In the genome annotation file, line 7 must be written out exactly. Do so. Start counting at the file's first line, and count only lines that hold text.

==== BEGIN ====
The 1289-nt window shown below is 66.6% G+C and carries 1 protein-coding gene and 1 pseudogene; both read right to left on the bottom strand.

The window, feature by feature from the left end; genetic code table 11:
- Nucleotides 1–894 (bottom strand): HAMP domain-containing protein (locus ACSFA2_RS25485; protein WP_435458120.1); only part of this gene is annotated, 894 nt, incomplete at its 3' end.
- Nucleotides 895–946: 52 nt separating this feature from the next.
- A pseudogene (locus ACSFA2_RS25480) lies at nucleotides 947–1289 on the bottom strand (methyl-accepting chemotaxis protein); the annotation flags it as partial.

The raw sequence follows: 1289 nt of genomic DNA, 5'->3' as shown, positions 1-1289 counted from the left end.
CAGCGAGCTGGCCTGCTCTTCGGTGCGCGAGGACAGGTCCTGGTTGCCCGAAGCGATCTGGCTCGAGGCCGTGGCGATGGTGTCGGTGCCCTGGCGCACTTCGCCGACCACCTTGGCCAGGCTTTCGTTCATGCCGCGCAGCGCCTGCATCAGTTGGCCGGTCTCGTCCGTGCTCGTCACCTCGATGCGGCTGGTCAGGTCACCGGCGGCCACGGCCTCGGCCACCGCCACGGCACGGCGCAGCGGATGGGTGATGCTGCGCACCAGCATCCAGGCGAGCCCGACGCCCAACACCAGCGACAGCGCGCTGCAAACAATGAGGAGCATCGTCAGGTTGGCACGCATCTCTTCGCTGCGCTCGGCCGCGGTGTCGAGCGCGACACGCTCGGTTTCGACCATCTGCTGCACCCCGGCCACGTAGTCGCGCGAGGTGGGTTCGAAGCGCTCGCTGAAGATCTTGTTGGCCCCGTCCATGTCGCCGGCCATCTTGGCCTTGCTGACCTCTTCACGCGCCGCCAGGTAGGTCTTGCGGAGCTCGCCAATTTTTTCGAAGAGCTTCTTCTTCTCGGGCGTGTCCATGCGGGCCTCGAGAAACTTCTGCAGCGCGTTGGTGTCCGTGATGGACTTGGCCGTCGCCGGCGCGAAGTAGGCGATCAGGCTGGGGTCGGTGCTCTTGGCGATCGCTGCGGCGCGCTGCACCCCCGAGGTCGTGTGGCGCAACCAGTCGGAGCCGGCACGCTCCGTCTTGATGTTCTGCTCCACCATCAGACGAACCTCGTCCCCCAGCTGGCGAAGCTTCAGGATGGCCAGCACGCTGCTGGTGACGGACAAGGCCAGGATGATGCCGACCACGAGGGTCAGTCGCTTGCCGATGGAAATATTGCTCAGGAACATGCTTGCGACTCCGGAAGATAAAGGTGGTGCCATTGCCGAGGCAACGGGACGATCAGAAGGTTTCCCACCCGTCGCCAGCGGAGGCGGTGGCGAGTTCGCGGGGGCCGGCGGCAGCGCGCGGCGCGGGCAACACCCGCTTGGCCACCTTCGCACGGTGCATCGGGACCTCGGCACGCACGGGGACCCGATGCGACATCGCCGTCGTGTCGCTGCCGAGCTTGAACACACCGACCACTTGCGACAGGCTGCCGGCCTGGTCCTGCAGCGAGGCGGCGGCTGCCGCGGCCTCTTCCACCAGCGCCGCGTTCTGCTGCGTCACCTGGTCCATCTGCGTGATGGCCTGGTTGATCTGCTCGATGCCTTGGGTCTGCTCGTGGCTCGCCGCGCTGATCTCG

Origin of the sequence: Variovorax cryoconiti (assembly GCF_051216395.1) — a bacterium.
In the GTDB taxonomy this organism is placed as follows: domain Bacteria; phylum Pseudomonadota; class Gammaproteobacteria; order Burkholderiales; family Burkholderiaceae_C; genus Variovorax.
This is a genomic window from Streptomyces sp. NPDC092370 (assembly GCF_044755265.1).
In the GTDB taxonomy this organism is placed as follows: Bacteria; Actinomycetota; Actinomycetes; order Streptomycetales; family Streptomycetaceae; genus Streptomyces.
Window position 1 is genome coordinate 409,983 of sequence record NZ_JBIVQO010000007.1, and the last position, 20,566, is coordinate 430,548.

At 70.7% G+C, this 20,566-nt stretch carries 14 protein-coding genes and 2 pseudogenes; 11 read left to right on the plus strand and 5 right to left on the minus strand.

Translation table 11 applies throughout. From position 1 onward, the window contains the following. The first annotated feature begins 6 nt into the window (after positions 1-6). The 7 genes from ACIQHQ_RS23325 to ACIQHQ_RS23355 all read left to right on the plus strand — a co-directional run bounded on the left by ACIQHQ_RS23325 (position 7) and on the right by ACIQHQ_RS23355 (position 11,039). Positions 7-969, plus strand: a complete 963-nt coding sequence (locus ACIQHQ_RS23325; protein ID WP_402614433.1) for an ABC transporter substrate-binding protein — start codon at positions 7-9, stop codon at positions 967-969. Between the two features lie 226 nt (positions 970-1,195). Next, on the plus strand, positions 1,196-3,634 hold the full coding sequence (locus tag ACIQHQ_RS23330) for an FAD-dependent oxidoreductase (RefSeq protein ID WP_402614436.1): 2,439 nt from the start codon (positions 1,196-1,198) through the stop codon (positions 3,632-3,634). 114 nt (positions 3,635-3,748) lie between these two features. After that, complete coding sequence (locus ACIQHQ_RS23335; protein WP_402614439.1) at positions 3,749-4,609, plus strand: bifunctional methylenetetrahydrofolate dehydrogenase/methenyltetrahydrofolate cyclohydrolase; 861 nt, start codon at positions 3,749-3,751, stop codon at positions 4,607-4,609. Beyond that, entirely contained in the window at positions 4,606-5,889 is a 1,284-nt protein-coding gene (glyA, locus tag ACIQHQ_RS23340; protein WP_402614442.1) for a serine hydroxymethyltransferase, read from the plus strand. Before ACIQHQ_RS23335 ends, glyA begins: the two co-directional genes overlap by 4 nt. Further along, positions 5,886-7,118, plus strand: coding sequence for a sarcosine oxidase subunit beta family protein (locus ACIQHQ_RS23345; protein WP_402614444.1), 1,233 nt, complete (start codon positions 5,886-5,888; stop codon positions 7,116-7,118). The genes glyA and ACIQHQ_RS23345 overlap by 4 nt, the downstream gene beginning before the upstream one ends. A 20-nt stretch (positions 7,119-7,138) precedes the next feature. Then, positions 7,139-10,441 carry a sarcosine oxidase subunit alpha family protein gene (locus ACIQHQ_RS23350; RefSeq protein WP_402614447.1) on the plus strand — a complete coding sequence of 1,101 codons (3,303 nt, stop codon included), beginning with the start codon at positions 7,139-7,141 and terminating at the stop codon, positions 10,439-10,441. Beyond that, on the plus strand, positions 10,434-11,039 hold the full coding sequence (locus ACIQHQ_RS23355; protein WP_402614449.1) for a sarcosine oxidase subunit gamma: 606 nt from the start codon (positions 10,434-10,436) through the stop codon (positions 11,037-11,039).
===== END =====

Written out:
CAGCGAGCTGGCCTGCTCTTCGGTGCGCGAGGACAGGTCCTGGTTGCCCGAAGCGATCTGGCTCGAGGCCGTGGCGATGGTGTCGGTGCCCTGGCGCACTTCGCCGACCACCTTGGCCAGGCTTTCGTTCATGCCGCGCAGCGCCTGCATCAGTTGGCCGGTCTCGTCCGTGCTCGTCACCTCGATGCGGCTGGTCAGGTCACCGGCGGCCACGGCCTCGGCCACCGCCACGGCACGGCGCAGCGGATGGGTGATGCTGCGCACCAGCATCCAGGCGAGCCCGACGCCCAACACCAGCGACAGCGCGCTGCAAACAATGAGGAGCATCGTCAGGTTGGCACGCATCTCTTCGCTGCGCTCGGCCGCGGTGTCGAGCGCGACACGCTCGGTTTCGACCATCTGCTGCACCCCGGCCACGTAGTCGCGCGAGGTGGGTTCGAAGCGCTCGCTGAAGATCTTGTTGGCCCCGTCCATGTCGCCGGCCATCTTGGCCTTGCTGACCTCTTCACGCGCCGCCAGGTAGGTCTTGCGGAGCTCGCCAATTTTTTCGAAGAGCTTCTTCTTCTCGGGCGTGTCCATGCGGGCCTCGAGAAACTTCTGCAGCGCGTTGGTGTCCGTGATGGACTTGGCCGTCGCCGGCGCGAAGTAGGCGATCAGGCTGGGGTCGGTGCTCTTGGCGATCGCTGCGGCGCGCTGCACCCCCGAGGTCGTGTGGCGCAACCAGTCGGAGCCGGCACGCTCCGTCTTGATGTTCTGCTCCACCATCAGACGAACCTCGTCCCCCAGCTGGCGAAGCTTCAGGATGGCCAGCACGCTGCTGGTGACGGACAAGGCCAGGATGATGCCGACCACGAGGGTCAGTCGCTTGCCGATGGAAATATTGCTCAGGAACATGCTTGCGACTCCGGAAGATAAAGGTGGTGCCATTGCCGAGGCAACGGGACGATCAGAAGGTTTCCCACCCGTCGCCAGCGGAGGCGGTGGCGAGTTCGCGGGGGCCGGCGGCAGCGCGCGGCGCGGGCAACACCCGCTTGGCCACCTTCGCACGGTGCATCGGGACCTCGGCACGCACGGGGACCCGATGCGACATCGCCGTCGTGTCGCTGCCGAGCTTGAACACACCGACCACTTGCGACAGGCTGCCGGCCTGGTCCTGCAGCGAGGCGGCGGCTGCCGCGGCCTCTTCCACCAGCGCCGCGTTCTGCTGCGTCACCTGGTCCATCTGCGTGATGGCCTGGTTGATCTGCTCGATGCCTTGGGTCTGCTCGTGGCTCGCCGCGCTGATCTCG